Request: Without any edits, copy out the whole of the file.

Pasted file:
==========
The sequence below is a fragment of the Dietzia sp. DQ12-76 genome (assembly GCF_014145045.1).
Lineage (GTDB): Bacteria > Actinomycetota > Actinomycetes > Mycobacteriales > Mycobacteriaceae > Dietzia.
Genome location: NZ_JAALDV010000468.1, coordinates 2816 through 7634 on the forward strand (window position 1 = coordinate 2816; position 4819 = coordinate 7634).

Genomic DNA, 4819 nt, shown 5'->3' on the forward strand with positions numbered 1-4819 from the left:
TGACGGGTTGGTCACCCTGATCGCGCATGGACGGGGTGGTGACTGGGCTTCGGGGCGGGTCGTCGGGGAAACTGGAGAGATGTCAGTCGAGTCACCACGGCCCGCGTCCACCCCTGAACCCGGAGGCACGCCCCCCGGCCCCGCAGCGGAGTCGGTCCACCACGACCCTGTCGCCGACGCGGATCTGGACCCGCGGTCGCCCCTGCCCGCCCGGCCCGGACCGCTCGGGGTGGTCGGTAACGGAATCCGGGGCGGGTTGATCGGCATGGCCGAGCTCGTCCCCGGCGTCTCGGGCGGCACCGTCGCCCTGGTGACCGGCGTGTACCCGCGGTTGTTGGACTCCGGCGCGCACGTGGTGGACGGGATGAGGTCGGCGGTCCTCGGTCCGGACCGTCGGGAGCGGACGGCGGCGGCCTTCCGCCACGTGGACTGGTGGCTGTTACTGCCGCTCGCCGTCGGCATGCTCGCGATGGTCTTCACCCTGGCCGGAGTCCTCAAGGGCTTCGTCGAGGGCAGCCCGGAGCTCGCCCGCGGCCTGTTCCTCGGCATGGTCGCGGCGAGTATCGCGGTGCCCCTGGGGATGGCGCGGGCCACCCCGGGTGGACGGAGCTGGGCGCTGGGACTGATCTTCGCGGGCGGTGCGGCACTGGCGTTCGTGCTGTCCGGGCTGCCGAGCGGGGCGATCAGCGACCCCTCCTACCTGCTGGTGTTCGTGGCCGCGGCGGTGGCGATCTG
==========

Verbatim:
The sequence below is a fragment of the Dietzia sp. DQ12-76 genome (assembly GCF_014145045.1).
Lineage (GTDB): Bacteria > Actinomycetota > Actinomycetes > Mycobacteriales > Mycobacteriaceae > Dietzia.
Genome location: NZ_JAALDV010000468.1, coordinates 2816 through 7634 on the forward strand (window position 1 = coordinate 2816; position 4819 = coordinate 7634).

Genomic DNA, 4819 nt, shown 5'->3' on the forward strand with positions numbered 1-4819 from the left:
TGACGGGTTGGTCACCCTGATCGCGCATGGACGGGGTGGTGACTGGGCTTCGGGGCGGGTCGTCGGGGAAACTGGAGAGATGTCAGTCGAGTCACCACGGCCCGCGTCCACCCCTGAACCCGGAGGCACGCCCCCCGGCCCCGCAGCGGAGTCGGTCCACCACGACCCTGTCGCCGACGCGGATCTGGACCCGCGGTCGCCCCTGCCCGCCCGGCCCGGACCGCTCGGGGTGGTCGGTAACGGAATCCGGGGCGGGTTGATCGGCATGGCCGAGCTCGTCCCCGGCGTCTCGGGCGGCACCGTCGCCCTGGTGACCGGCGTGTACCCGCGGTTGTTGGACTCCGGCGCGCACGTGGTGGACGGGATGAGGTCGGCGGTCCTCGGTCCGGACCGTCGGGAGCGGACGGCGGCGGCCTTCCGCCACGTGGACTGGTGGCTGTTACTGCCGCTCGCCGTCGGCATGCTCGCGATGGTCTTCACCCTGGCCGGAGTCCTCAAGGGCTTCGTCGAGGGCAGCCCGGAGCTCGCCCGCGGCCTGTTCCTCGGCATGGTCGCGGCGAGTATCGCGGTGCCCCTGGGGATGGCGCGGGCCACCCCGGGTGGACGGAGCTGGGCGCTGGGACTGATCTTCGCGGGCGGTGCGGCACTGGCGTTCGTGCTGTCCGGGCTGCCGAGCGGGGCGATCAGCGACCCCTCCTACCTGCTGGTGTTCGTGGCCGCGGCGGTGGCGATCTG